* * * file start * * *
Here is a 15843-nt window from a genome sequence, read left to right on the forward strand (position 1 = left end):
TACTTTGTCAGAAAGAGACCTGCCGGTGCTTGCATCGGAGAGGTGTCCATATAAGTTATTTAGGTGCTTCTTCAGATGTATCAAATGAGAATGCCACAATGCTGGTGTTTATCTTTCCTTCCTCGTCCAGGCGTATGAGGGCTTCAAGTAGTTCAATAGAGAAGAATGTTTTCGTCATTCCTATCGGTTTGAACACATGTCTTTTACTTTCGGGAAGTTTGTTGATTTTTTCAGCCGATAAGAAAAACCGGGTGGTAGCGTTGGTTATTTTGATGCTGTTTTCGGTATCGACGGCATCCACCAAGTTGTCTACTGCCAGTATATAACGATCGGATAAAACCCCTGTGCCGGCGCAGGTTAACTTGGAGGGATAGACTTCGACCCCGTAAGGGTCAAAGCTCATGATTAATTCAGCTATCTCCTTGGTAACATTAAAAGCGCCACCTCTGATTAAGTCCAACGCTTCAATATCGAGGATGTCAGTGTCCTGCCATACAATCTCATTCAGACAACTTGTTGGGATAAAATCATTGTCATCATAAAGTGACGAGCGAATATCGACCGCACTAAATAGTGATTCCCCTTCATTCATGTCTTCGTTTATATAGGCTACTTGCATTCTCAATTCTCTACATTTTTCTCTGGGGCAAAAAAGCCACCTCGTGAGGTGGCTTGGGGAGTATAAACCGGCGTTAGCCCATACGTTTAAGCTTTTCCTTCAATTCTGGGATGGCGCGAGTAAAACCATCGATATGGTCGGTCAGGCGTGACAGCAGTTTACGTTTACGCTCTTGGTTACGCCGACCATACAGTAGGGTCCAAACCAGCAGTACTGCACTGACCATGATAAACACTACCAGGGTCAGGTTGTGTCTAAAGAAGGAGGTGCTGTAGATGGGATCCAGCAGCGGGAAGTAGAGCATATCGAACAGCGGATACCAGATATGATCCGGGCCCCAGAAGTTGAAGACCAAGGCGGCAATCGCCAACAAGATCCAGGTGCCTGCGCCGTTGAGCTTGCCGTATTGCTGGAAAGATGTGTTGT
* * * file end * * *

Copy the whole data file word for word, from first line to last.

Here is a 15843-nt window from a genome sequence, read left to right on the forward strand (position 1 = left end):
TACTTTGTCAGAAAGAGACCTGCCGGTGCTTGCATCGGAGAGGTGTCCATATAAGTTATTTAGGTGCTTCTTCAGATGTATCAAATGAGAATGCCACAATGCTGGTGTTTATCTTTCCTTCCTCGTCCAGGCGTATGAGGGCTTCAAGTAGTTCAATAGAGAAGAATGTTTTCGTCATTCCTATCGGTTTGAACACATGTCTTTTACTTTCGGGAAGTTTGTTGATTTTTTCAGCCGATAAGAAAAACCGGGTGGTAGCGTTGGTTATTTTGATGCTGTTTTCGGTATCGACGGCATCCACCAAGTTGTCTACTGCCAGTATATAACGATCGGATAAAACCCCTGTGCCGGCGCAGGTTAACTTGGAGGGATAGACTTCGACCCCGTAAGGGTCAAAGCTCATGATTAATTCAGCTATCTCCTTGGTAACATTAAAAGCGCCACCTCTGATTAAGTCCAACGCTTCAATATCGAGGATGTCAGTGTCCTGCCATACAATCTCATTCAGACAACTTGTTGGGATAAAATCATTGTCATCATAAAGTGACGAGCGAATATCGACCGCACTAAATAGTGATTCCCCTTCATTCATGTCTTCGTTTATATAGGCTACTTGCATTCTCAATTCTCTACATTTTTCTCTGGGGCAAAAAAGCCACCTCGTGAGGTGGCTTGGGGAGTATAAACCGGCGTTAGCCCATACGTTTAAGCTTTTCCTTCAATTCTGGGATGGCGCGAGTAAAACCATCGATATGGTCGGTCAGGCGTGACAGCAGTTTACGTTTACGCTCTTGGTTACGCCGACCATACAGTAGGGTCCAAACCAGCAGTACTGCACTGACCATGATAAACACTACCAGGGTCAGGTTGTGTCTAAAGAAGGAGGTGCTGTAGATGGGATCCAGCAGCGGGAAGTAGAGCATATCGAACAGCGGATACCAGATATGATCCGGGCCCCAGAAGTTGAAGACCAAGGCGGCAATCGCCAACAAGATCCAGGTGCCTGCGCCGTTGAGCTTGCCGTATTGCTGGAAAGATGTGTTGT